Fergerstrom apologized in advance for taking a confrontational approach.

“I mean no disrespect to you as a person,” he said to Sanders.

He later accused Sanders of “grinding up my ancestors” by conducting site clearing on Mauna Kea and for placing his “toy on my temple.”

Other project opponents questioned Sanders about the size and design of the telescope, mitigation measures and funding for decommissioning.

He said rock excavated for construction would be stored near the astronomy precinct and used later to restore the site, located on the mountain’s northern flank at 13,100 feet above sea level.

In response to questions from Yuklin Aluli, attorney for the environmental group KAHEA, Sanders said each partner country is committed to covering the costs of removing the telescope if it has to come down early.

The telescope organization’s partners are Caltech, University of California, Association of Canadian Universities for Research in Astronomy and national institutes in Japan, China and India.

Sanders will continue his testimony today at the Grand Naniloa Hotel.

The hearing, which started witness testimony in October, is scheduled through January.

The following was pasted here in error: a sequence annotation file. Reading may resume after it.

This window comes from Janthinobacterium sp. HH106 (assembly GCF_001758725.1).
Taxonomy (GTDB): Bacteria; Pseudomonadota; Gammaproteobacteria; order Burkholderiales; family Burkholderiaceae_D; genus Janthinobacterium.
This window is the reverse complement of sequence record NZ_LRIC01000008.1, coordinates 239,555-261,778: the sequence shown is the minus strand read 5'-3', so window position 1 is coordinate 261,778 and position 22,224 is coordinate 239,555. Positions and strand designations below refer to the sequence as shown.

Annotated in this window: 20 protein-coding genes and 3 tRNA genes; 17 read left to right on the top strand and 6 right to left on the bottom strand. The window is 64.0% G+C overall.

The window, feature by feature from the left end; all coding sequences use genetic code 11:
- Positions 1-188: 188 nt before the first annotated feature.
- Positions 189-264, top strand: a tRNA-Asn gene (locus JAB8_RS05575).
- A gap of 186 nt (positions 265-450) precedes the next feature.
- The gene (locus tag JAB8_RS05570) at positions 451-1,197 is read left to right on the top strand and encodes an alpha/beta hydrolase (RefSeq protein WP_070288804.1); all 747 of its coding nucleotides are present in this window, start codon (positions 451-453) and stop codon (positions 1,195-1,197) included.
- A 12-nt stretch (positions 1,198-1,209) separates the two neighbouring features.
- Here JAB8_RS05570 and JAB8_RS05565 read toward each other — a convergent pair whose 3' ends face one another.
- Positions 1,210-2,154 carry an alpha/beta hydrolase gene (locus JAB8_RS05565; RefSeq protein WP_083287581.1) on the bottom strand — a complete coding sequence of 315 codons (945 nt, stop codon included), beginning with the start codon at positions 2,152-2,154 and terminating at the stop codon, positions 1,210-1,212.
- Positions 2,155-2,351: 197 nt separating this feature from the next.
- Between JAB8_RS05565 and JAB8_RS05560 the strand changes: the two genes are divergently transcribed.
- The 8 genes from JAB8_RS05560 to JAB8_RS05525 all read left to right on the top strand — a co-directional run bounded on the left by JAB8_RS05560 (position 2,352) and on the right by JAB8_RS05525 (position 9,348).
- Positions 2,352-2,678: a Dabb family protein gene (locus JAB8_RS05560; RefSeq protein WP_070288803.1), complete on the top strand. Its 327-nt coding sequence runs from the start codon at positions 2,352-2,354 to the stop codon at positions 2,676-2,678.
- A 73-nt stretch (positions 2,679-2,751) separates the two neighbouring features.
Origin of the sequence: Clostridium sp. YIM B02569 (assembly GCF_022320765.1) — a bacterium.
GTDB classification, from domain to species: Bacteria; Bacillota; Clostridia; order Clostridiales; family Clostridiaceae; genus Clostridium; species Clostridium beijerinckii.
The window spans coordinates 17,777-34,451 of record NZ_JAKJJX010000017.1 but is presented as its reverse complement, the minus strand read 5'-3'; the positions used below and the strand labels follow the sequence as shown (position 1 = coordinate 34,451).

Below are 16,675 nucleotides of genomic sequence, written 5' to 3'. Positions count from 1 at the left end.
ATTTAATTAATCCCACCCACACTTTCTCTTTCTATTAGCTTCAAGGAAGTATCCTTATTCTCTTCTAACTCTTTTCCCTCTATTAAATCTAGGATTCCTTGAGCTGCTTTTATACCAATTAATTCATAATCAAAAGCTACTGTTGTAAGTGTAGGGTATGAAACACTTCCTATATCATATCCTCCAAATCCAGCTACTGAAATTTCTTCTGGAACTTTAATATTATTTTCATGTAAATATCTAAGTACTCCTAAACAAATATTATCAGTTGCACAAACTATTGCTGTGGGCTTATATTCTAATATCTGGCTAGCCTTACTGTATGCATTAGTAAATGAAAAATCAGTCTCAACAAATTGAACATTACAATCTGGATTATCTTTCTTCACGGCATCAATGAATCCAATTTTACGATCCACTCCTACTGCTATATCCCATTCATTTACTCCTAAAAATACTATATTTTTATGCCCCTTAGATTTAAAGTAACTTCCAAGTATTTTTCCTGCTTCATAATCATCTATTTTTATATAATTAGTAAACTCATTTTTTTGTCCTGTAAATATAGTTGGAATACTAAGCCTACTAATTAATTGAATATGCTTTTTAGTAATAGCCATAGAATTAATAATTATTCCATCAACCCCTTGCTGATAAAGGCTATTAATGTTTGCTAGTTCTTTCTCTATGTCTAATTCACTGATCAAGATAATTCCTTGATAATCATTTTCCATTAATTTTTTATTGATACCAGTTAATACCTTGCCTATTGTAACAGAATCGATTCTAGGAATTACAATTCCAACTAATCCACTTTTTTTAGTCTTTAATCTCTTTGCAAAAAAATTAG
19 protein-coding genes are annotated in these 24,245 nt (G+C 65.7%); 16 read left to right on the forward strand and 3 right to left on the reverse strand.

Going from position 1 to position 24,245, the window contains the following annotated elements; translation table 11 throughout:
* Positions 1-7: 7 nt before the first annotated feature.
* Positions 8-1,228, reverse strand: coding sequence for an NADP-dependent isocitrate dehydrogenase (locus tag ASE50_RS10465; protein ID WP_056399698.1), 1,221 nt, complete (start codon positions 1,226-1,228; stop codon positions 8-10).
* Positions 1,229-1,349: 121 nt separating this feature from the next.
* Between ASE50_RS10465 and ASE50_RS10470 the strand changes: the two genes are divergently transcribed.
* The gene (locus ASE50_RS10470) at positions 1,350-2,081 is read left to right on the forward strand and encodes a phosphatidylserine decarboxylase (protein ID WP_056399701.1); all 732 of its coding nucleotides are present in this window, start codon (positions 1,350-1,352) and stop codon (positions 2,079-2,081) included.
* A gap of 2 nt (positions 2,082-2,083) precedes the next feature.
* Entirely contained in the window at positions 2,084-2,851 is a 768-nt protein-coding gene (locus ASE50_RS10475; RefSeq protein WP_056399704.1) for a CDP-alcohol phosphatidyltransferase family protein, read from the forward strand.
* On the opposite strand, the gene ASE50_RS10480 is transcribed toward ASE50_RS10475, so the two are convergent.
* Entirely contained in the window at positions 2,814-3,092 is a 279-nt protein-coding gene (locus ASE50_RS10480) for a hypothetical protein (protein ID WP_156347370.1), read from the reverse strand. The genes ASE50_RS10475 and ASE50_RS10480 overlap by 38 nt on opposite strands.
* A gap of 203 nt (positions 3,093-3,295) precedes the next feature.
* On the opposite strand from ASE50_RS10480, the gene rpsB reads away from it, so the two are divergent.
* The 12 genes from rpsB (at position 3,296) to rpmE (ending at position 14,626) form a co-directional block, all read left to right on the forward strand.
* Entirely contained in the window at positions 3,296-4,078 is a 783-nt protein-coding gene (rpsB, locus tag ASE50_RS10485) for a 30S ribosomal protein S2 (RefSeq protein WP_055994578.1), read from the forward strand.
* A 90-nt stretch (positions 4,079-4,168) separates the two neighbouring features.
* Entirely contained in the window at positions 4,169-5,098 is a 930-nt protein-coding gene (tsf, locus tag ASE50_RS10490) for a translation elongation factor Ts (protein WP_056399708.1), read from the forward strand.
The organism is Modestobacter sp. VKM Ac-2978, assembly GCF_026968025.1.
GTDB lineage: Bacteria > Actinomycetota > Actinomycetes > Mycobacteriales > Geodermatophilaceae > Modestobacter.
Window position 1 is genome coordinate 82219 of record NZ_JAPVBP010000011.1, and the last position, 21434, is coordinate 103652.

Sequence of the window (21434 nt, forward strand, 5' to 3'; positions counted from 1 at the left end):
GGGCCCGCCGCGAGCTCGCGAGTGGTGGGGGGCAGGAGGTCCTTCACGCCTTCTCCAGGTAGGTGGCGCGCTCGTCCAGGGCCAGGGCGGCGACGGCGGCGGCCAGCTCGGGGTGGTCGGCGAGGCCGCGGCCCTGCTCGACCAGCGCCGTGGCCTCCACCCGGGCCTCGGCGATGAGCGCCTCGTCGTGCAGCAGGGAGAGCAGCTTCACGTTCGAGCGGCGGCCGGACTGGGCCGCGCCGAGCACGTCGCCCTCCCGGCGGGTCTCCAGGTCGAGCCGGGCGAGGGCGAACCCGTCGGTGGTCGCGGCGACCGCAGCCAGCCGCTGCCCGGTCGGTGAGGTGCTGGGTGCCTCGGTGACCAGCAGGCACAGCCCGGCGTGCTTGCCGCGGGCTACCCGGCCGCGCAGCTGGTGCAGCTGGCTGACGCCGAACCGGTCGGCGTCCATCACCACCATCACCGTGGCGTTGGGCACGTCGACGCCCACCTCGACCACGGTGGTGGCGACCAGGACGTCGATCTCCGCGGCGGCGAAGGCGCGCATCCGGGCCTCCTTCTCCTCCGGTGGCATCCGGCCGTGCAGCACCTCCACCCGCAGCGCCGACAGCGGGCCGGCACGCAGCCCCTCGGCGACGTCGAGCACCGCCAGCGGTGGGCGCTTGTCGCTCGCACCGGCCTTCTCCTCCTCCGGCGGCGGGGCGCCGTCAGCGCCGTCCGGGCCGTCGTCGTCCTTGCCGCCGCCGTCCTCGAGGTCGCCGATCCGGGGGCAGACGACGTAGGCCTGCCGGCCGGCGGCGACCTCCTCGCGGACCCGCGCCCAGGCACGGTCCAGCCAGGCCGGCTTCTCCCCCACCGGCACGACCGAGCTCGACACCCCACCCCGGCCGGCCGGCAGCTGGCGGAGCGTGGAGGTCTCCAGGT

In addition to Mauna Kea, TMT International Observatory also is considering building the telescope in the Canary Islands as a result of lengthy delays.

Project officials say they intend to resume construction in April 2018 at either site.

We could never have come this far without you and we are at the brink of finishing the job. But we are also every day jeopardized by this forceful, aggressive misuse of our conservation district and supremely sacred summit and need to make it to May 2016 to begin to beat Telescope developers bottom line projections.

Your contribution is so important and forwards another day to this previously unreachable goal. THANK YOU SO MUCH. Go to "Sacred Mauna Kea Hui - He Makahiapo Kapu Na Wakea" on FB and for updates and join the conversation. See our Tumblr, Twitter, IG, YouTube, Vimeo and Ustream at Sacred Mauna Kea- MAHALO AND ALOHA AINA

We will not be able to continue without your help:

pic: Mehana Kihoi with her daughter
TMT Attorney Douglas Ing objecting much
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Update 42
Posted by Kealoha Kahunaaina Iona
25 days ago
12 8 16 Stephanie Nagata crossexamined by Mehana Kihoi

During petitioner Mehana Kihoi’s cross-examination, Nagata stated that she does not believe Mauna Kea or any site in Hawai‘i is sacred.

Many times throughout the day, UH Attorney Tim Lui Kwan objected before a question was asked.

The reason for this was unclear, as the majority of these objections were overruled by Hearing Officer Amano. But it was also very clear that it impacted the cross-examiners’ line of questioning, often followed by Nagata requesting that the question be repeated.

In addition, a large amount of time throughout the day was spent while Nagata was asked to reference one of the over 30 exhibits she has associated with her written direct testimony.

Many participants expressed concerns over the impact the hearing is having on their lives, health and overall ability to prepare and present their case.